Toward Canon-building in Pansori, Korean Traditional Storysinging
Date & Time: Wednesday April 14th at 3:00 pm PDT
Co-Sponsors: School of International Letters & Cultures, Center for Asian Research, & The Academy of Korean Studies
Hosted by SILC Korean Faculty
Dr. Chan E. Park, Professor Emeritus in the Department of East Asian Languages & Literatures (Ohio State University)
Dr. Park's specialties include research and performance of Korean musical and oral narrative tradition. She is the author of Voices from the Straw Mat: Toward an Ethnography of Korean Story Singing (University of Hawaii Press 2003) and the forthcoming monograph, Pansori as Voice Theatre: History, Theory, and Practice (Forthcoming, Bloomsbury Forms of Drama Series). Park trained in pansori singing under the late virtuoso Chung Kwonjin. Recent artistic productions include Fox Hunt and the Death of a Queen (w/ Kathy Foley, 2012); The Ohio State University annual Wind and Stream celebration of Korean performance (2013-2019), and Look & Listen: Asian Art and Music (w/ the Freer Gallery of Art and the Arthur M. Sackler Gallery, Smithsonian Institution, February 18, 2021).
The formation of an artistic canon is typically a process of contestation and questions about inclusion, scope, and other delimiters. Pansori is a Korean traditional storysinging form where a trained singer, accompanied on the drum, navigates the story’s drama through sung and spoken verse. The genre of pansori emerged from the pre-eighteenth century culture of folk and ritual musical storytelling. In general, it was performed by socially marginalized gwangdae performers, and came into its heyday another century later with generational transmission of talent and style, increased scholarly attention, and the patronage of yangban aristocrats. Interested singers and literati collaborated to gentrify the text and performance of pansori to meet the changing venue and audience. From a set of twelve pieces, five (Song of Chunhyang, Song of Sim Cheong, Song of Jeokbyeok, Song of Heungbo, Song of the Underwater Palace) were selected and revised into texts for teaching the five signature Confucian cardinal virtues. These five narratives have been foundational in the continuation of pansori.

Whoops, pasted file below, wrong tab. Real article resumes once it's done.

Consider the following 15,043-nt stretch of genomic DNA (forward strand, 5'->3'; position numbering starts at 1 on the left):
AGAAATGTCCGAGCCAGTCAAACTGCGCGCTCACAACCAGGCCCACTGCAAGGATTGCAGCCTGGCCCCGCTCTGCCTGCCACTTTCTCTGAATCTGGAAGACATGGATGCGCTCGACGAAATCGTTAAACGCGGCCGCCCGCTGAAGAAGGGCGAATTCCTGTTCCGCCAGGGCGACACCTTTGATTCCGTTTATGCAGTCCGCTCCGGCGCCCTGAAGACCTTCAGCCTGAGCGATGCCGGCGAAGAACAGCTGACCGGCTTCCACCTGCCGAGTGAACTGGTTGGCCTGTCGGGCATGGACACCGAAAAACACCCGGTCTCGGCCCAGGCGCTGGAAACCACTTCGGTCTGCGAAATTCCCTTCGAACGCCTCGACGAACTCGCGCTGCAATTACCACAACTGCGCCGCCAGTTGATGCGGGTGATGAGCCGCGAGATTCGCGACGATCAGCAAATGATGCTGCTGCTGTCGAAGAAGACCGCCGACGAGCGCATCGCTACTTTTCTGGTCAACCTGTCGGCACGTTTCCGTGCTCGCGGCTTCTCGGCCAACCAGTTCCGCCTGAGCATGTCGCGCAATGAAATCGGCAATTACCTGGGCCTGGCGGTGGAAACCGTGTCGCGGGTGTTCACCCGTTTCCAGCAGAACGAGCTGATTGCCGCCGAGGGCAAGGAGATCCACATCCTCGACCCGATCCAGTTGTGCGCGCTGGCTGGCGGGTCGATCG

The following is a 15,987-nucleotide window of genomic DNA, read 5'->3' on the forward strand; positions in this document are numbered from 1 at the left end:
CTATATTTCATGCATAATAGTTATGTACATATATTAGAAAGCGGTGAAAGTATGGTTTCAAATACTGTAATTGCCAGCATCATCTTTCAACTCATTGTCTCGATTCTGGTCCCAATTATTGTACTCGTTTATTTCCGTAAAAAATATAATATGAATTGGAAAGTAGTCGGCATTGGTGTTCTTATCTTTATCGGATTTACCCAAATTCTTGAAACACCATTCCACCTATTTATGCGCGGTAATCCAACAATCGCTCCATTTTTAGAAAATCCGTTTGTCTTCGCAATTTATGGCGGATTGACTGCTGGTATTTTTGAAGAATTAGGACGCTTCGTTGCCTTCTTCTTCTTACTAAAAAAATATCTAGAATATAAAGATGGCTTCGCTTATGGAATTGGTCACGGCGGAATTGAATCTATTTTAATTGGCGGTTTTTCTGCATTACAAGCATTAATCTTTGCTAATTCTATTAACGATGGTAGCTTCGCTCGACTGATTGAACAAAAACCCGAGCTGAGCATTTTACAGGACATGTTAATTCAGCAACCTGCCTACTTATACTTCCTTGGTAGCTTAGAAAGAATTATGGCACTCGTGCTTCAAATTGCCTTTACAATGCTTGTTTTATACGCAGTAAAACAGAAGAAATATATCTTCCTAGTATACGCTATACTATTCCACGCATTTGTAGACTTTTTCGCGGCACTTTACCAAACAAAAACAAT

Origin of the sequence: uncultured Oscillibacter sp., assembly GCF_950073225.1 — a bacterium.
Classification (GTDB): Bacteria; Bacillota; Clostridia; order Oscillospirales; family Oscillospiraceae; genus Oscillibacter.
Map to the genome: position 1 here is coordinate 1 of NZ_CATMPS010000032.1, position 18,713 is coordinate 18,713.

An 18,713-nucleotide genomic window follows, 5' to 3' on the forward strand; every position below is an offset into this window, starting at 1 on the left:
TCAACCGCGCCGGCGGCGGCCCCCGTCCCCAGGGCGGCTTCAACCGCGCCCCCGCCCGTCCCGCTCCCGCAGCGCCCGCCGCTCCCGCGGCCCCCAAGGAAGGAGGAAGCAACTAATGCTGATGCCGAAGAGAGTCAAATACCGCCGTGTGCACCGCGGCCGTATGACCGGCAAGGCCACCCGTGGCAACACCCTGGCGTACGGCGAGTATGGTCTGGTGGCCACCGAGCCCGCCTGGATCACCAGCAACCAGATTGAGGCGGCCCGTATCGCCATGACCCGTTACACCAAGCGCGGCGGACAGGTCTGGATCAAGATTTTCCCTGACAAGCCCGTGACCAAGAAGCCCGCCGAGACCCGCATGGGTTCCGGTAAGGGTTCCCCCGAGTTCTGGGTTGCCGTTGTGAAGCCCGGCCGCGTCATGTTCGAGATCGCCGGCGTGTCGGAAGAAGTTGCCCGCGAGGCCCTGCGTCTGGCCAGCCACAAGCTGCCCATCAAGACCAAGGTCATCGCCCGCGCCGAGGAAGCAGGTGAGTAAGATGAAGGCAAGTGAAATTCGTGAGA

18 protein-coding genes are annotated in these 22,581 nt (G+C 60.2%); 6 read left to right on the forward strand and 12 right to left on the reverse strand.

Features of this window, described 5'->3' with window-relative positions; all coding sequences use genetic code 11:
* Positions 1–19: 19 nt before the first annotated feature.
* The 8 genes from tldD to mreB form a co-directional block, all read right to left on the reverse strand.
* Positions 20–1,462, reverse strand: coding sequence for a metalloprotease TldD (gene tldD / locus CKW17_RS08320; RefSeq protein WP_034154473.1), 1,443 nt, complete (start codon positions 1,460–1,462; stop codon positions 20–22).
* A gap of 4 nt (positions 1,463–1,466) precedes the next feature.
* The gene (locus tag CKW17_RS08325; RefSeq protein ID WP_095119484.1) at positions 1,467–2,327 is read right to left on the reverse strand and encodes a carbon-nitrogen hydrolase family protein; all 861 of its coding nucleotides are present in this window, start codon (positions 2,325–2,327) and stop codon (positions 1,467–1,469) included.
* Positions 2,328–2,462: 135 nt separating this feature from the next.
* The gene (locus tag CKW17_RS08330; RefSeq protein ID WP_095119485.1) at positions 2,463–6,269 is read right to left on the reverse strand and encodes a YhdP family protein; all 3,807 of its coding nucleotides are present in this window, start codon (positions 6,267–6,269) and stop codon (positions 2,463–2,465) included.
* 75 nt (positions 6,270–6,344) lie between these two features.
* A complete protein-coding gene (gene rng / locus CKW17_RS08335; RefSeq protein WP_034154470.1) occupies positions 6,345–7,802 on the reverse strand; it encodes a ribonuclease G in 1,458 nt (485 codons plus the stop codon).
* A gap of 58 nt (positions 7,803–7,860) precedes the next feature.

In this talk, I will examine the built canon of pansori using the contrasts between the included five and excluded seven. What essential condition(s) did the excluded seven fail to satisfy, in terms of art, philosophy, and politics? In response to this question, I will discuss the effects of canon building and future directions for pansori practitioners, scholars, and enthusiasts in the twenty-first century. Q&A to follow.